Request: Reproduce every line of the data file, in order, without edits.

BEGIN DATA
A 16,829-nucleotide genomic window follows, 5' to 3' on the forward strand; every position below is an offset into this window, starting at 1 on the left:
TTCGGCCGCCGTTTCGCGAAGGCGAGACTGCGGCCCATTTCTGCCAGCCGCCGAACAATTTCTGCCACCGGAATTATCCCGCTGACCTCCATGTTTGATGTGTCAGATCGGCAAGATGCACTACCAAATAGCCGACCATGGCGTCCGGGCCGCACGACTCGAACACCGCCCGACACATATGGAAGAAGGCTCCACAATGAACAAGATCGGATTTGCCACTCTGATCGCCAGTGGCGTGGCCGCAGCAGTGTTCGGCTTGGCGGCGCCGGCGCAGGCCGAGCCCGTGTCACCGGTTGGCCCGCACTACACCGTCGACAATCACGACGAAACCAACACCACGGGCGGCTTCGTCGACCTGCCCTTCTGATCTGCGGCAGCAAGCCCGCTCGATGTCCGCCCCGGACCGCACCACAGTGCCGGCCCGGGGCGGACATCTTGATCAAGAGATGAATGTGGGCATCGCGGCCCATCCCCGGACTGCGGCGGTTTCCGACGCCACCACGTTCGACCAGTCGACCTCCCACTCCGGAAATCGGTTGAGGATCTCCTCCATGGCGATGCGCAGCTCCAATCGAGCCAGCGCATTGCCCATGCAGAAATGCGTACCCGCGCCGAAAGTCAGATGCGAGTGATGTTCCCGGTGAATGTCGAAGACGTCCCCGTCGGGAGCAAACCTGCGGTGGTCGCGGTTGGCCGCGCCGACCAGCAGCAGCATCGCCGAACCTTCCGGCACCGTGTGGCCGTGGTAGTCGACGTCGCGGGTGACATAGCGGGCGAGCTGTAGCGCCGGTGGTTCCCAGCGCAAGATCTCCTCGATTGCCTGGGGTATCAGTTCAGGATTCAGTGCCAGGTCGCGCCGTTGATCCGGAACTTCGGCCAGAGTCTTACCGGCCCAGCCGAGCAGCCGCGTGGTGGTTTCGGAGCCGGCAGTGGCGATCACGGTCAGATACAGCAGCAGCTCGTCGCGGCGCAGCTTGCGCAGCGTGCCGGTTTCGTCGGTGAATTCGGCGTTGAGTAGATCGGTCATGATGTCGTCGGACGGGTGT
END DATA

A 16,829-nucleotide genomic window follows, 5' to 3' on the forward strand; every position below is an offset into this window, starting at 1 on the left:
TTCGGCCGCCGTTTCGCGAAGGCGAGACTGCGGCCCATTTCTGCCAGCCGCCGAACAATTTCTGCCACCGGAATTATCCCGCTGACCTCCATGTTTGATGTGTCAGATCGGCAAGATGCACTACCAAATAGCCGACCATGGCGTCCGGGCCGCACGACTCGAACACCGCCCGACACATATGGAAGAAGGCTCCACAATGAACAAGATCGGATTTGCCACTCTGATCGCCAGTGGCGTGGCCGCAGCAGTGTTCGGCTTGGCGGCGCCGGCGCAGGCCGAGCCCGTGTCACCGGTTGGCCCGCACTACACCGTCGACAATCACGACGAAACCAACACCACGGGCGGCTTCGTCGACCTGCCCTTCTGATCTGCGGCAGCAAGCCCGCTCGATGTCCGCCCCGGACCGCACCACAGTGCCGGCCCGGGGCGGACATCTTGATCAAGAGATGAATGTGGGCATCGCGGCCCATCCCCGGACTGCGGCGGTTTCCGACGCCACCACGTTCGACCAGTCGACCTCCCACTCCGGAAATCGGTTGAGGATCTCCTCCATGGCGATGCGCAGCTCCAATCGAGCCAGCGCATTGCCCATGCAGAAATGCGTACCCGCGCCGAAAGTCAGATGCGAGTGATGTTCCCGGTGAATGTCGAAGACGTCCCCGTCGGGAGCAAACCTGCGGTGGTCGCGGTTGGCCGCGCCGACCAGCAGCAGCATCGCCGAACCTTCCGGCACCGTGTGGCCGTGGTAGTCGACGTCGCGGGTGACATAGCGGGCGAGCTGTAGCGCCGGTGGTTCCCAGCGCAAGATCTCCTCGATTGCCTGGGGTATCAGTTCAGGATTCAGTGCCAGGTCGCGCCGTTGATCCGGAACTTCGGCCAGAGTCTTACCGGCCCAGCCGAGCAGCCGCGTGGTGGTTTCGGAGCCGGCAGTGGCGATCACGGTCAGATACAGCAGCAGCTCGTCGCGGCGCAGCTTGCGCAGCGTGCCGGTTTCGTCGGTGAATTCGGCGTTGAGTAGATCGGTCATGATGTCGTCGGACGGGTGT